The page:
The catch to Hakuoki is that while the game is that, it also isn’t. Yes, Hakuoki’s main interaction with the player comes via reading text on a screen, through which you’ll get deeper into the story it’s presenting. It’s that story, though, where some might have the wrong idea about the game. Is Hakuoki part of a decidedly Japanese genre whose main target is women who want to fantasize about making sexy time with a cast of too-hot-to-be-real studmuffins? Sure—but it turns out that that isn’t the only audience who’ll be able to enjoy the events presented here. This tale of the Shinsengumi, their new gender-bending recruit, the strange white-haired Fury Corps, and the mysterious rival faction who want Chizuru for themselves is filled with swords, conflicts, blood, demonic abilities, ninjas, political intrigue—subjects that boys everywhere have grown up loving for ages. Even if you have very little desire to chase after eligible bachelors virtually, Hakuoki’s story is still an enjoyable ride through this not-quite-realistic retelling of feudal Japan. It may seem like a no-brainer, but games where you spend 95 percent of your time reading text live or die by their story and the interest level they can maintain inside of the player. Though Hakuoki does, at times, feel either too fleshed out or not fleshed out enough, I was usually eagerly pressing the X button, awaiting to find out what would unfold next.
And what about those icky scenes of people being lovey-dovey or smooching or doing other such mushy things? Actually, I was quite surprised by how little of that kind of content I actually ran into through the course of my time with Hakuoki. Don’t get me wrong—there are romantic elements sewn throughout the entire game, and picking which guy you want to get to know better is an absolutely important part of the experience. If you go into Hakuoki thinking it’s going to be all pink kimonos and flowers and blushing and shy looks and making use of your character’s feminine charms to set Shinsengumi hearts aflutter, however, you may end up a little disappointed.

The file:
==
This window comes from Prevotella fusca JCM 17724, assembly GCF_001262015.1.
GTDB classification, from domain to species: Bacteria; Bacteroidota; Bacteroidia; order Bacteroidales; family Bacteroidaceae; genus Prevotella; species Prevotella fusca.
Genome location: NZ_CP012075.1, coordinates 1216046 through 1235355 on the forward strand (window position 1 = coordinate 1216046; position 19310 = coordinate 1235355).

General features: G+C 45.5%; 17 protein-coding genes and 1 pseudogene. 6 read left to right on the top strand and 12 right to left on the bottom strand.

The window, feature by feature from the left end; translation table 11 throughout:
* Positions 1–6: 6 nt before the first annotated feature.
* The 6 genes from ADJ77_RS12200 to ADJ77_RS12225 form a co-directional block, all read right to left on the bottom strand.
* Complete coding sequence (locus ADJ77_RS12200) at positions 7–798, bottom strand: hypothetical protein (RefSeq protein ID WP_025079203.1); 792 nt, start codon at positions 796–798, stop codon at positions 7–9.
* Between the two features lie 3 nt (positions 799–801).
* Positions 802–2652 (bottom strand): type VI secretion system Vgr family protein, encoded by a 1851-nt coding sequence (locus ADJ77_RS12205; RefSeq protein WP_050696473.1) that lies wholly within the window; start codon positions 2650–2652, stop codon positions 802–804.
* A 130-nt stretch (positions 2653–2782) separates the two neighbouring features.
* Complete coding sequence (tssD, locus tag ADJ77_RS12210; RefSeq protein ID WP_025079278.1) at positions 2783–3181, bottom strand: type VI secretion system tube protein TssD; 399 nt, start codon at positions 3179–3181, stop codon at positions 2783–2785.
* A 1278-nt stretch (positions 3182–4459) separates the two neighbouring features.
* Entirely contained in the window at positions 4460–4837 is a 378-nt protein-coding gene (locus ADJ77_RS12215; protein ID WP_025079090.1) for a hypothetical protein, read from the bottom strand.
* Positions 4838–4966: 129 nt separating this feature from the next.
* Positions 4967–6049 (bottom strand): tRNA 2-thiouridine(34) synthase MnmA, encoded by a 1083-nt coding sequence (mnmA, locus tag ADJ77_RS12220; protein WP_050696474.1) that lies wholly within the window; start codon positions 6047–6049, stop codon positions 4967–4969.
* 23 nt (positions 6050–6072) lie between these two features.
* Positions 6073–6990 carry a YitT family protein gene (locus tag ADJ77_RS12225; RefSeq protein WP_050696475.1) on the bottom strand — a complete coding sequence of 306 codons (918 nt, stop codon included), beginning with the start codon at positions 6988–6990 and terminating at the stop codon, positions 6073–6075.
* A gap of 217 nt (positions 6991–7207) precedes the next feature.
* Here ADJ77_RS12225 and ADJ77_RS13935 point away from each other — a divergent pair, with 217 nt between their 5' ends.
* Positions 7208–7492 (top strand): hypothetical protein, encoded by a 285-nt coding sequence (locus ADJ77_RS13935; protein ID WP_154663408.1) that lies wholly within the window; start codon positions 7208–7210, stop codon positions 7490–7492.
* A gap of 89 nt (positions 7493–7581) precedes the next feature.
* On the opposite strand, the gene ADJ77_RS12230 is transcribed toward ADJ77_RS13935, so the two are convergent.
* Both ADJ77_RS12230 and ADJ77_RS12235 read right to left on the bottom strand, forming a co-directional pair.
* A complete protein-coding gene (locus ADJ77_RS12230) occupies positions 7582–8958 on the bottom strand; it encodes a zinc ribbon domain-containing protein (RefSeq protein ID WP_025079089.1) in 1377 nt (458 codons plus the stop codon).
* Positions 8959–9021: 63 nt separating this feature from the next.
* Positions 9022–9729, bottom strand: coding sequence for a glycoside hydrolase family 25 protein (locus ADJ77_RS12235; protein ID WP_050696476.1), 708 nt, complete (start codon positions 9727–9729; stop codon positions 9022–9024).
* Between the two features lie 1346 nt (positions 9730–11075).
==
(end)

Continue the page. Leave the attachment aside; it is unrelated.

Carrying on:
Indeed, the biggest surprise for me wasn’t that Aksys Games took a chance on release an otome game in America—it was how utterly tame of an otome game it ended up being. Thinking about it now, it makes a lot of sense; if you’re going to attempt to make inroads into a genre still mostly unknown in a particular territory, do it via a game that could introduce elements of that genre while also being broad enough in scope to attract a wider audience. For the part of me that loves Japanese gaming for its quirks and personality and dedication to even the smallest of fetishes, I’ll be honest—I was a little let down by the fact that Hakuoki wasn’t balls-to-the-wall hunk-hunting that people looking for such games could obsess over with devilish glee.
Or, hmm—maybe “balls-to-the-wall” wasn’t the best way to phrase that.
What Hakuoki is, however, is fun. A lot of fun. Yes, it’s a game that probably won’t find the same sleeper-hit success as other “will or won’t they make it here” Japanese games—like, say, a Demon’s Souls—and it might also not be the crazy super-ultra-niche example of the otome genre I was hoping to give a whirl. It is, however, something new and different in a sea of me-too games: a compelling storyline that both male and female players alike will be able to enjoy, and a release that, from beginning to end, exudes evidence that Aksys wanted to take a chance on bringing something special to their fans.
If this is the first—and only—otome game that the publisher translates and releases in the United States, then I’ll be glad that Aksys Games at least took that chance, as well as glad that we all got the opportunity to experience something like Haukoki. For the sake of gaming diversity—as well as my own selfish desire to play more underappreciated Japanese PSP releases in English—I hope this is just a beginning, and not an end.
SUMMARY: Hakuoki: Demon of the Fleeting Blossom brings the world of Japanese girl’s romance games to America—but is a game that both sexes could find a lot of enjoyment in.
- THE GOOD: A story you’ll want to experience until its end, filled with interesting characters, lovely artwork, and a great English translation.
- THE BAD: Main character Chizuru sometimes feels like a female character written for men, not women.
- THE UGLY: America’s favorite roster of manly gaming heroes when compared to these Japanese pretty boys.